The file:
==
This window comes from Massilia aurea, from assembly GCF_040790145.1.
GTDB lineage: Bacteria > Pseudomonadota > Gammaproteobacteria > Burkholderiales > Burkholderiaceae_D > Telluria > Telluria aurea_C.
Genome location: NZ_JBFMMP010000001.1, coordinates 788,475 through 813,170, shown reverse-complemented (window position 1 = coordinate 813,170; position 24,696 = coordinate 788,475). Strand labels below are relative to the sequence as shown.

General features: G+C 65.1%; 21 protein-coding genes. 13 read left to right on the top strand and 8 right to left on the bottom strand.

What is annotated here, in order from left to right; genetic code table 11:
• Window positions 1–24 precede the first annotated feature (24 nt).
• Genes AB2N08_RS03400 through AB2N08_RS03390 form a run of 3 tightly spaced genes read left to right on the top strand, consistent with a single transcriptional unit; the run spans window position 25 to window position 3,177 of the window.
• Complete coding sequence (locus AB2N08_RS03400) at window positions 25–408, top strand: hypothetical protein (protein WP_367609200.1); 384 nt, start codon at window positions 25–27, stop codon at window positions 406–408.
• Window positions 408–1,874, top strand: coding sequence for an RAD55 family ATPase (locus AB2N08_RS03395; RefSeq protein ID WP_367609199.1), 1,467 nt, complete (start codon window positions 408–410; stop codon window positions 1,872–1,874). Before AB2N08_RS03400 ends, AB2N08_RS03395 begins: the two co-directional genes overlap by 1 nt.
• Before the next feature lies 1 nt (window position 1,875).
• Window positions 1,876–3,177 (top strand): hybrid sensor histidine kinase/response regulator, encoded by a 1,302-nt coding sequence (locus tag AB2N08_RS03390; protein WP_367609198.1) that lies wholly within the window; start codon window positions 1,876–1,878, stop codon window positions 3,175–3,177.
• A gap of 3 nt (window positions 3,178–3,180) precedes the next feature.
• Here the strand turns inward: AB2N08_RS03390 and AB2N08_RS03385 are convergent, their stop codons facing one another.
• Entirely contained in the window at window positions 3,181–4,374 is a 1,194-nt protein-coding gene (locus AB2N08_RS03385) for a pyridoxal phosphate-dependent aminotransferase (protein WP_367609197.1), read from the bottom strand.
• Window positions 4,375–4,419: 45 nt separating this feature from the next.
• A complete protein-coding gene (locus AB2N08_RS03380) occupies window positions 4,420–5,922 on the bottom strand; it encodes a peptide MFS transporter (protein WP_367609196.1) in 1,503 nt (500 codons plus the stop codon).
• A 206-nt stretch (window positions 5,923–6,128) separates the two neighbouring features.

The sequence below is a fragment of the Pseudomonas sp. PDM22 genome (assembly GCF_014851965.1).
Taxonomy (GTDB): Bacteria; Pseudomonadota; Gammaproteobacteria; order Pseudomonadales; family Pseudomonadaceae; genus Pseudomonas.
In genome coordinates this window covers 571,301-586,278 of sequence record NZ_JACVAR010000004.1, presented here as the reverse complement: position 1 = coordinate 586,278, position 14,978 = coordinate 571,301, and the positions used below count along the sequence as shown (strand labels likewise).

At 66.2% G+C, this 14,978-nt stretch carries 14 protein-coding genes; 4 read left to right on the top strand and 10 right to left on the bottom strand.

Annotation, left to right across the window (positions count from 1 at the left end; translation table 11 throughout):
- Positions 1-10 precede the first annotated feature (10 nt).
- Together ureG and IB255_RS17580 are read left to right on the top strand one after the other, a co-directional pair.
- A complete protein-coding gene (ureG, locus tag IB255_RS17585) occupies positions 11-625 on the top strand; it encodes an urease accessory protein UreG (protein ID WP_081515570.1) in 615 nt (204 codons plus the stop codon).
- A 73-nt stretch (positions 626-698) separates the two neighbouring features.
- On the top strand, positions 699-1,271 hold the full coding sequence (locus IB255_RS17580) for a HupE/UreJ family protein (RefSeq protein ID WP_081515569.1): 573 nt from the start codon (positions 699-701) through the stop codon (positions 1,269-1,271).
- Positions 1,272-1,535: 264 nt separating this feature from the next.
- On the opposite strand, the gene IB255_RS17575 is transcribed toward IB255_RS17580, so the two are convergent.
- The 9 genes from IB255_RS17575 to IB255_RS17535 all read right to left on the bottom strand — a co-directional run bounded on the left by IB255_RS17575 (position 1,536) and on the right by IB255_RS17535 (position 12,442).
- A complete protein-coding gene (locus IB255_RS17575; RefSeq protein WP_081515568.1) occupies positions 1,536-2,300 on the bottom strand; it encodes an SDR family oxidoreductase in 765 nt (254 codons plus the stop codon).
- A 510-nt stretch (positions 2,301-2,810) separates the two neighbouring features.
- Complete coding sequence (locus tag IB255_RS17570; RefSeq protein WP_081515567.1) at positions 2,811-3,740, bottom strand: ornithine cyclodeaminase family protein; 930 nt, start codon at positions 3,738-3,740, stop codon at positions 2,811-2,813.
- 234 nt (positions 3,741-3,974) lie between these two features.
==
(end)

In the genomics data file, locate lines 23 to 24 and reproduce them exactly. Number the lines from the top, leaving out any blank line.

- Positions 1-10 precede the first annotated feature (10 nt).
- Together ureG and IB255_RS17580 are read left to right on the top strand one after the other, a co-directional pair.